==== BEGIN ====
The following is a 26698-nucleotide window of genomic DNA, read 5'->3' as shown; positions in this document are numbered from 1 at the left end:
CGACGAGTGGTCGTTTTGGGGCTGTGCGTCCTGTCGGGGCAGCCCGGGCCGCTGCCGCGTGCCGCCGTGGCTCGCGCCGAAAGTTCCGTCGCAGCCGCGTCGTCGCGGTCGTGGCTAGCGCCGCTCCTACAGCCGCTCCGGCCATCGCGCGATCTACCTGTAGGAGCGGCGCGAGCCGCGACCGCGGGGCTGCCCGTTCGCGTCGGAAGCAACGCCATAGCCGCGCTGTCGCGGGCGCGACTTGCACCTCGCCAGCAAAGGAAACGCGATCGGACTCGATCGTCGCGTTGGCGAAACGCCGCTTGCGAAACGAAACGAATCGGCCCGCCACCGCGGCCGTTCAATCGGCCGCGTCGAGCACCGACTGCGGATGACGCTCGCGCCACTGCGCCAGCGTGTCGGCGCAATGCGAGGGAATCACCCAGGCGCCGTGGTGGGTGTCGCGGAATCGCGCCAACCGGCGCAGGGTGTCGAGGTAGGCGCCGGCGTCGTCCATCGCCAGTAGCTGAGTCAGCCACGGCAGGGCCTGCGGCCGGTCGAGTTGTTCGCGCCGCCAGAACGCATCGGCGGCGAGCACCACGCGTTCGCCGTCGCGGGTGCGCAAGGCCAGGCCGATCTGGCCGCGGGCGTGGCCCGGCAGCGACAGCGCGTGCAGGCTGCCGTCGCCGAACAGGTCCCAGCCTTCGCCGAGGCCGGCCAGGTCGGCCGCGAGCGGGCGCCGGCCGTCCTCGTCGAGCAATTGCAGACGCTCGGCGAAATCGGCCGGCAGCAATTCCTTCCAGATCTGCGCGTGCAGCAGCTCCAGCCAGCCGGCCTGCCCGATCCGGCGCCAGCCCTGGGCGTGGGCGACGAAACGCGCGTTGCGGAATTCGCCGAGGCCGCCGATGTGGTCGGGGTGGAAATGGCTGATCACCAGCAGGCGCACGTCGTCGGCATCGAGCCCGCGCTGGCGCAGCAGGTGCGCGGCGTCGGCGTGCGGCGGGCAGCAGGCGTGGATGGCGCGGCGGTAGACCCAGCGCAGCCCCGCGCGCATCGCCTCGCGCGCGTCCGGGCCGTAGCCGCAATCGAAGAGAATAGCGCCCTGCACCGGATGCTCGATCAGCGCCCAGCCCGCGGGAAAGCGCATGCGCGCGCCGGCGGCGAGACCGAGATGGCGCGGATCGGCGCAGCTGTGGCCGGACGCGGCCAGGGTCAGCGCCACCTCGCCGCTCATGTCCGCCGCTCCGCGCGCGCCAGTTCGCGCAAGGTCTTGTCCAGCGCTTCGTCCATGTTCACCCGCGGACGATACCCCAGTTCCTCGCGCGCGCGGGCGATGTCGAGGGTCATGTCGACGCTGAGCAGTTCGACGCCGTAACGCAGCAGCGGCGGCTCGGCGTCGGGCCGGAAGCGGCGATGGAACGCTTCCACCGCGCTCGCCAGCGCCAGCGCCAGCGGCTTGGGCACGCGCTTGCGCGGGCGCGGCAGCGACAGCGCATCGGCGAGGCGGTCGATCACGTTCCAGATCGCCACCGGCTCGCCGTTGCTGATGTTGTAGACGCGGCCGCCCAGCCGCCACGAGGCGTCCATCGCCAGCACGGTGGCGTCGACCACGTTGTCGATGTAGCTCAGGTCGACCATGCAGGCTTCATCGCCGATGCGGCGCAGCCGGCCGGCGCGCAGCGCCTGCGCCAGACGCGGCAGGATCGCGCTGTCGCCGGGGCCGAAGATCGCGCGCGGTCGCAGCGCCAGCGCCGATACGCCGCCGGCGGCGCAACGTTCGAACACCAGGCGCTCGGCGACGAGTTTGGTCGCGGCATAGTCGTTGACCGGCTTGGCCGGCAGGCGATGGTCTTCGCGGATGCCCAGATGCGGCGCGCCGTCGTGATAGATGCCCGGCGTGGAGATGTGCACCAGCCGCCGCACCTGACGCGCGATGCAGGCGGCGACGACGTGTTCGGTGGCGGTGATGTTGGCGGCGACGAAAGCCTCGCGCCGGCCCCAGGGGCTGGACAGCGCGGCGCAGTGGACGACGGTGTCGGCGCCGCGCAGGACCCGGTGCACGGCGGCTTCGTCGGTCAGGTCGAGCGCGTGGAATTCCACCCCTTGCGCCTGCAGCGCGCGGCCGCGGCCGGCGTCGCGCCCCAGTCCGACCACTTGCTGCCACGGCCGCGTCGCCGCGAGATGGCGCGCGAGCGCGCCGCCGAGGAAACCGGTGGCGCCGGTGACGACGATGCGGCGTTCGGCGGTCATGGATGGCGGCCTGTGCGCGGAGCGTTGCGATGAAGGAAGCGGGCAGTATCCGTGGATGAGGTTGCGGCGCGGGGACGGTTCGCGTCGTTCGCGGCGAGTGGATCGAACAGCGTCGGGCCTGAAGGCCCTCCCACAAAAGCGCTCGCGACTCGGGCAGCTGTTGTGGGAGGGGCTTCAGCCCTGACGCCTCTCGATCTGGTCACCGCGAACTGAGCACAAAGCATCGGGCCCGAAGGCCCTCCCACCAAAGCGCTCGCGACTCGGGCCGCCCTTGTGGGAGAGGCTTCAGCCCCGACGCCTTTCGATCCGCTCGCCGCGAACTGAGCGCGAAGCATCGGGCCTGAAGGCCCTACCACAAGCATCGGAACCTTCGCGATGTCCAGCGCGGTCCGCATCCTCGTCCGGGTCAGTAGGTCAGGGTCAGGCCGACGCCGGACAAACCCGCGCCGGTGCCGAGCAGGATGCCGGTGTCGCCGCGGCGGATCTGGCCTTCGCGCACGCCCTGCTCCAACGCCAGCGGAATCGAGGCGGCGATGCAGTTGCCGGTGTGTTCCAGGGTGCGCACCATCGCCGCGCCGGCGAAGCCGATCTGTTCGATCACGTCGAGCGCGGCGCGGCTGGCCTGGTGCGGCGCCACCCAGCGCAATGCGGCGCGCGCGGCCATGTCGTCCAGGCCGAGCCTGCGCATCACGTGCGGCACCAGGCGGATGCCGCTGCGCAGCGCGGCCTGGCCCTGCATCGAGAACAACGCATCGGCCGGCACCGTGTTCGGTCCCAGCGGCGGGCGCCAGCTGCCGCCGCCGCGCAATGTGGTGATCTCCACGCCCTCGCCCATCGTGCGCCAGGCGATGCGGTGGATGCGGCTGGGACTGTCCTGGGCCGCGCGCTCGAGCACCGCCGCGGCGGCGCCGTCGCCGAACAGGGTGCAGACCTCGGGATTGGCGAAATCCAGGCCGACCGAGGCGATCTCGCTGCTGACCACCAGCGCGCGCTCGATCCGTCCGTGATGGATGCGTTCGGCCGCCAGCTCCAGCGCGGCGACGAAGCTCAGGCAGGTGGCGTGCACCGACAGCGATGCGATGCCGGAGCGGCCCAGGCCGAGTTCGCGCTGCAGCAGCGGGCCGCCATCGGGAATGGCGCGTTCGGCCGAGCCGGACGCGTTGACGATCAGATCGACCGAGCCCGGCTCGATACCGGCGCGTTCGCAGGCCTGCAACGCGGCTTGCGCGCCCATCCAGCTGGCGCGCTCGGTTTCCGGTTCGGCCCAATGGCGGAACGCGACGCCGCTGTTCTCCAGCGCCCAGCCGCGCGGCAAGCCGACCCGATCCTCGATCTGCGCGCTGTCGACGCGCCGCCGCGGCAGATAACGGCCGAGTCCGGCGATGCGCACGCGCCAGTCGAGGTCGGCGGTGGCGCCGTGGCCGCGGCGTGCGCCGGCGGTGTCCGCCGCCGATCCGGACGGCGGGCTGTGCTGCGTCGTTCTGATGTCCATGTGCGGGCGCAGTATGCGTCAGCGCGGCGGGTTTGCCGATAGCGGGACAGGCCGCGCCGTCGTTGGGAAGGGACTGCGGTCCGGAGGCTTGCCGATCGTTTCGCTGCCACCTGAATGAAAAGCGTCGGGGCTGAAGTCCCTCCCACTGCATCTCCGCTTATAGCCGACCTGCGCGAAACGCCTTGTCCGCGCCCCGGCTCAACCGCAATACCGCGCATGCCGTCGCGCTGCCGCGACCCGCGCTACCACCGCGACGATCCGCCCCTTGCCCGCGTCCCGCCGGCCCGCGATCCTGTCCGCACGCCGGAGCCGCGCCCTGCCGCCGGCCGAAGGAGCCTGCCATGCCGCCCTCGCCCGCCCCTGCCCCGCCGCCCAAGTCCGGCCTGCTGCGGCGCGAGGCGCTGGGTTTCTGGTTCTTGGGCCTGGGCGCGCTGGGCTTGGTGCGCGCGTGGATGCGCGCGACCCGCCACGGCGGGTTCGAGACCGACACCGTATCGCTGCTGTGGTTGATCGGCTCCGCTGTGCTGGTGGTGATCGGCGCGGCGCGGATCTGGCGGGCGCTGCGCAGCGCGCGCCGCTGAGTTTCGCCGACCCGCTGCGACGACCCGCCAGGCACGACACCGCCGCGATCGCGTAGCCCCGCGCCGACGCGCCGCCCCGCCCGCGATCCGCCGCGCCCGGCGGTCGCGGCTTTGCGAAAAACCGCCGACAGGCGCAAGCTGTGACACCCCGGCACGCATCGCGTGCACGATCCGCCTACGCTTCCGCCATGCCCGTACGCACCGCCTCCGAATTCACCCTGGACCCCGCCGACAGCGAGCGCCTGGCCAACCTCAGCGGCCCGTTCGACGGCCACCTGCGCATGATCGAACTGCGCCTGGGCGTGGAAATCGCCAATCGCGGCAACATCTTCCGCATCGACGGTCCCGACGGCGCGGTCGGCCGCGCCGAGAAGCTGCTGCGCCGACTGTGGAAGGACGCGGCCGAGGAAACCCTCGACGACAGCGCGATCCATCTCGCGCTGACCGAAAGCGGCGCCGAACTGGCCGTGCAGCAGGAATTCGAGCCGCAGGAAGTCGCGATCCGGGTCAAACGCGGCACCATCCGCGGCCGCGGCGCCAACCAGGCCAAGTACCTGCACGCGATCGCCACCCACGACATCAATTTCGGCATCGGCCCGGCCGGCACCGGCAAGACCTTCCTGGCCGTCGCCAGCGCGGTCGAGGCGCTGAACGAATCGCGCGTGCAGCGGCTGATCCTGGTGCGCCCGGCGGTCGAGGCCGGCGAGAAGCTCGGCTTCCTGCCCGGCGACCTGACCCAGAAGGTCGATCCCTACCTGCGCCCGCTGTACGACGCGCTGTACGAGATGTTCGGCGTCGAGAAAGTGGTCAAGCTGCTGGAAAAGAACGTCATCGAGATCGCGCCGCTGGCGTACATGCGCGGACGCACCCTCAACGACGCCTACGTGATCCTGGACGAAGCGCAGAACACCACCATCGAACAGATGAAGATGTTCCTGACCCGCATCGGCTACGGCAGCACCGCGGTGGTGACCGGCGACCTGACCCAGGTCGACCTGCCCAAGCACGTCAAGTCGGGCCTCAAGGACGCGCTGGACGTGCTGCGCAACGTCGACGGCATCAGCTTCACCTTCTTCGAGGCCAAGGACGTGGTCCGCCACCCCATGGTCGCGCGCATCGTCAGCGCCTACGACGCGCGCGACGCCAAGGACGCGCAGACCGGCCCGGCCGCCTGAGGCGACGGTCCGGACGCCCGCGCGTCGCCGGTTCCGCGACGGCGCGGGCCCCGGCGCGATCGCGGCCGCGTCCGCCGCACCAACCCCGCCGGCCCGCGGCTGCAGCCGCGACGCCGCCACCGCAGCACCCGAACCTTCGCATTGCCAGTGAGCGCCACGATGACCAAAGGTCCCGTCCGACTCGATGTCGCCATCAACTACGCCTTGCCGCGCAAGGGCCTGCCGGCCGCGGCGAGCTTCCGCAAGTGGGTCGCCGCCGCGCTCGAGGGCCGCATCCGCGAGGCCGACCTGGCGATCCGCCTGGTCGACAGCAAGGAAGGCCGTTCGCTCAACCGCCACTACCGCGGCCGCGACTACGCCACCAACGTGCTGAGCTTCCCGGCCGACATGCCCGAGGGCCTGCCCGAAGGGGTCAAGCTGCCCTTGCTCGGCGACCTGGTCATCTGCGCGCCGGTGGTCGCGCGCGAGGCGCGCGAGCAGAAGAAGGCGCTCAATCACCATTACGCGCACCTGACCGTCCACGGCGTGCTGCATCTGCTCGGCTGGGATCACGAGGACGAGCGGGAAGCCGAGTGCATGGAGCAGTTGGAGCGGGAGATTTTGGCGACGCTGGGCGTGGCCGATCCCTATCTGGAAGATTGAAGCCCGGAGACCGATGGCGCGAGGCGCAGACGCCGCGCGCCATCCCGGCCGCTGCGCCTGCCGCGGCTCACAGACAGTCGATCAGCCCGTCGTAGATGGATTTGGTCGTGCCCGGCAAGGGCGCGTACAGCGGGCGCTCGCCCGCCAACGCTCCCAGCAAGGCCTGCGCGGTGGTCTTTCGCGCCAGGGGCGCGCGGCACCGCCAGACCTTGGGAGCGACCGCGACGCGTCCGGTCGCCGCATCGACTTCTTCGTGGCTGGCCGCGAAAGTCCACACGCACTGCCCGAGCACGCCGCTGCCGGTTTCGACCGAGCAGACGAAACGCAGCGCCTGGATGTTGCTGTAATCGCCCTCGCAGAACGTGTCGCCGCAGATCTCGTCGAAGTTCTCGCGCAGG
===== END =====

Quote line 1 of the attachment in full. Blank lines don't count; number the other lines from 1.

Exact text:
The following is a 26698-nucleotide window of genomic DNA, read 5'->3' as shown; positions in this document are numbered from 1 at the left end: